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Above: Pfc. Marlene Otero, a returning member of the Fort Drum Culinary Arts Team, practices a plated dessert in preparation for the Professional Pastry Chef of the Year category at the Joint Culinary Training Exercise in March at Fort Lee, Virginia. Left: Pfc. Crystal Gordon practices chocolate lettering, one of the skills she will be judged on when she competes in the Student Pastry Chef of the Year category at the Joint Culinary Training Exercise. (Photos by Mike Strasser, Fort Drum Garrison Public Affairs)






10th Mountain Division’s culinary team strives for perfection ahead of annual training exercise

Mike Strasser

Fort Drum Garrison Public Affairs

FORT DRUM, N.Y. (Jan. 25, 2023) – With a steady hand and an eye for perfection, Pfc. Crystal Gordon practiced her culinary penmanship Jan. 23 at the Fort Drum Culinary Arts Center.

A piping bag filled with tempered chocolate served as her writing utensil as she carefully spelled out the words “Happy Birthday” on white, rectangular dessert plates. After inspecting her work, she wiped the plates clean, checked the temperature on the pot of melted chocolate, and began again.

Gordon said the trick is writing the cursive letters in a single, thin stroke with no overlap.

“It is definitely a skill I will keep practicing until I get it right,” she said. “You will see me doing this until I get it perfect.”

That’s the same mindset she had when she learned how to craft a piping bag out of parchment paper, careful to make every cut, bend, and fold precise so that she could control the flow of the chocolate.

It’s small details like this that can distinguish a team, and earn them points, at the 47th Joint Culinary Training Exercise in March at Fort Lee, Virginia.

“We decided to make the piping bags out of paper, instead of using the plastic one, because it demonstrates a different kind of skill you can show the judges,” she said.

Sgt. David Wisbauer, Fort Drum Culinary Arts Team captain, said that judges will be looking for thin, consistent lines and an overall cleanliness of the plate.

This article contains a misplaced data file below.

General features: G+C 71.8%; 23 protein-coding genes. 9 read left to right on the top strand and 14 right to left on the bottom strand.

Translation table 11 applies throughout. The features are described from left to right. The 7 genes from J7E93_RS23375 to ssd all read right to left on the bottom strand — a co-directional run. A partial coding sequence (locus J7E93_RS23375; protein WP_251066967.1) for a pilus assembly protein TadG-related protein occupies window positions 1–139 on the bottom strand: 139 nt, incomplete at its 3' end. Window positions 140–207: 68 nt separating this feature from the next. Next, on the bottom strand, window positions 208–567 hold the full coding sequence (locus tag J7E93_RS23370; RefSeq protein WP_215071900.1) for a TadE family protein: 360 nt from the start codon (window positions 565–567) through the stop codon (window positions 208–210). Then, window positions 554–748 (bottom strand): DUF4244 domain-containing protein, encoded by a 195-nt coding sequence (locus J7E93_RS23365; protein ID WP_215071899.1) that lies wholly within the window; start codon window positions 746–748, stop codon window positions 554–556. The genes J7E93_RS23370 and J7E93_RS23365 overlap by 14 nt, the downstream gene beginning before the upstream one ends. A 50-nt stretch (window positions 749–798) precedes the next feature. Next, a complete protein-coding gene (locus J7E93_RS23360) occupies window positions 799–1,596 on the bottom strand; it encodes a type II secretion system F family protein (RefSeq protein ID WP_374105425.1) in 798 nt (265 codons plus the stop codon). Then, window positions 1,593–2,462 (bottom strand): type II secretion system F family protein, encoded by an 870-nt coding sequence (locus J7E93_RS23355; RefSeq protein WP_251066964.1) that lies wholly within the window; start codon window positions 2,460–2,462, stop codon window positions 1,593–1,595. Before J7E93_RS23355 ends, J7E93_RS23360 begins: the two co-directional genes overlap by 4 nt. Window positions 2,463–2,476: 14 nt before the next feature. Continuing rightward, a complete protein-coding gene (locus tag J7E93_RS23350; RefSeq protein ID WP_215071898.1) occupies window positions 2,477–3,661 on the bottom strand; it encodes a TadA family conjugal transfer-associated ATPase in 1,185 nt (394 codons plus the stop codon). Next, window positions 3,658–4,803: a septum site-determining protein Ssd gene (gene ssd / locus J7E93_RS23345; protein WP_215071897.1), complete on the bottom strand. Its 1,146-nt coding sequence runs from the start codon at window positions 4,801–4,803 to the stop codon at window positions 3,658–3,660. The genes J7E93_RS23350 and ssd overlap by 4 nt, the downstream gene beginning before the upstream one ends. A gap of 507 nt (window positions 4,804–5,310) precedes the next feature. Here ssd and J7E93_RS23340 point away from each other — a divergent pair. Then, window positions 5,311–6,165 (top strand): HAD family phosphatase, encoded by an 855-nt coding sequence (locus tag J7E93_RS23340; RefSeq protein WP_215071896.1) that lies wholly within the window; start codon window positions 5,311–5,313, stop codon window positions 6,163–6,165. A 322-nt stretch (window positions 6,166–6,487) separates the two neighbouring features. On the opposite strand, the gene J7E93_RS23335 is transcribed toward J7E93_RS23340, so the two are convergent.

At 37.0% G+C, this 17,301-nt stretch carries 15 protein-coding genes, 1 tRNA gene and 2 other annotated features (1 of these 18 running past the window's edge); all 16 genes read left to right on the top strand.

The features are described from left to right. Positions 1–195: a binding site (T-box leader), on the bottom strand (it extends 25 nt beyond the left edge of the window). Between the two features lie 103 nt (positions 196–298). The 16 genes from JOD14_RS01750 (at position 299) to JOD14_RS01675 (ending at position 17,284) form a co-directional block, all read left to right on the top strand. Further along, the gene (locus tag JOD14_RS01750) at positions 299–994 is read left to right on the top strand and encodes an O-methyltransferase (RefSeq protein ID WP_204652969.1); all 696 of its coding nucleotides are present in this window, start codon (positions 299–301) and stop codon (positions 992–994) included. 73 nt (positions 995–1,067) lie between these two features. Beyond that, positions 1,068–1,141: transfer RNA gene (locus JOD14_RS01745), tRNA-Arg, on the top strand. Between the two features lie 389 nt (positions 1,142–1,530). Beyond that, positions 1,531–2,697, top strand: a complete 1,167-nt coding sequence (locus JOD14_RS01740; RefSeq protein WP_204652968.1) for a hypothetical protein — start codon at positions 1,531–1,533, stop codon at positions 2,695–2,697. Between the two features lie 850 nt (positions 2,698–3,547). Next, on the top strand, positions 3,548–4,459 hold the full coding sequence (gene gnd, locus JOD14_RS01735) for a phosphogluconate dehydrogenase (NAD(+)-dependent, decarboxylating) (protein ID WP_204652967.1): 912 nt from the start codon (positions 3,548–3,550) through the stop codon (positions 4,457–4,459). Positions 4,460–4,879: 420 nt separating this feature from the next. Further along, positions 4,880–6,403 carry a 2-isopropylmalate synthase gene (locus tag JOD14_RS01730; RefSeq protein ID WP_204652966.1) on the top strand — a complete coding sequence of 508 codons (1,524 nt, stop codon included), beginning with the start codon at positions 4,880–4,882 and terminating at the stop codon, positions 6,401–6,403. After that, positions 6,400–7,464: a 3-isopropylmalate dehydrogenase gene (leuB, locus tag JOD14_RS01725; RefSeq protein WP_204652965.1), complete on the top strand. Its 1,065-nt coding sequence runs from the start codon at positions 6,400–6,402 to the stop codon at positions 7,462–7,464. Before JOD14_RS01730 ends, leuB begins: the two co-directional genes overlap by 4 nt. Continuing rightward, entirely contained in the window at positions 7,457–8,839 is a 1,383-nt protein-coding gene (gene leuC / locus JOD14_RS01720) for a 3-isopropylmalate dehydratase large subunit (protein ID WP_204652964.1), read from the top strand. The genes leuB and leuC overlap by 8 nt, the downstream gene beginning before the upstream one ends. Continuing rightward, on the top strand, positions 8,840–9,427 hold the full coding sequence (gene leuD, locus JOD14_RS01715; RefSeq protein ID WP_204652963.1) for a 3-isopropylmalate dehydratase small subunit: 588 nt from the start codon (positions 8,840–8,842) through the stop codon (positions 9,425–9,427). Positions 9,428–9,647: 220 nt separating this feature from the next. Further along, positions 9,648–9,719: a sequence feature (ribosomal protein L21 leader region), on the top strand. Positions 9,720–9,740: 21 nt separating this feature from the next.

“This is one of those skills that gets very tedious and frustrating for a chef,” he said. “After doing this over and over for a couple of hours, you don’t want to see chocolate for the rest of the day. But at the same time, you want to keep doing it because you’re going after perfection.”

Wisebauer said experiencing sheer exasperation in pursuit of excellence is like a rite of passage all chefs experience. Hours earlier, he and Sgt. Gianoah Miller, team manager, were brainstorming ideas for the team table display. Spc. Irving Stratton latched onto one of the suggestions and then spent an hour attempting to make caramel lace tuiles from an online how-to video.

It was not a gold medal first attempt, which irked Stratton, but Wisebauer pointed out what went right and what corrections to make the next time.

Writing in chocolate is one of the skills Gordon will be judged on during the Student Pastry Chef of the Year category. She also will have to make buttercream roses, segment an orange, decorate a cake border, and bake a dozen cookies, in addition to creating a hot plated dessert.

This is the first year this category makes an appearance at the annual competition, and Gordon said she is excited to represent the 10th Mountain Division as the student pastry chef. The novice baker also will exercise her skills as a member of the Student Chef Team, where she will be responsible for the dessert plate in the four-course meal.

“It’s a lot of hard work every day, but I’m also learning something new every day,” she said. “They say baking is a science, and it’s true because everything has to be measured exactly for it to come out perfect.”

While Gordon practiced her lettering, Pfc. Marlene Otero was on the opposite side of the kitchen working on a dessert plate for the Professional Pastry Chef of the Year category. A member of the Student Chef Team last year, Otero missed the current team tryouts because she was training at the Joint Culinary Center of Excellence, Fort Lee.

Fortunately, when the team needed to fill a vacancy on the professional chef roster in December, Otero arrived with her culinary skills freshly honed after graduating from the Advanced Culinary Skills Training Course.

“I’m excited to be back on the team and to have another opportunity to participate in the competition,” she said. “I’ve always wanted to work on pastries, but I didn’t really have the experience to do that last year. So, I’m really glad that I have more experience now, and I have a chance to show what I’ve learned.”

Otero also will join the other professional chefs on the team in the Hot Food Kitchen category, where they will combine their skills to cook 50 portions of a buffet-style meal served from an Army Mobile Kitchen Trailer (MKT). Naturally, Otero will tackle the dessert course.

“I’ve never done this before, but I will be making baklava,” she said. “I’ve worked with phyllo dough before, when I was at the advanced culinary course. After completing that training, I feel a lot more confident in baking.”

She also has confidence that this year’s team has a lot of talent and potential for bringing gold medals home.

“I’m going for a gold medal this year as a personal goal, but the entire team is motivated to win,” Otero said. “The first time I walked back into the kitchen, I saw so much dedication in this team and all the hard work they are putting into their events. It definitely motivates me.”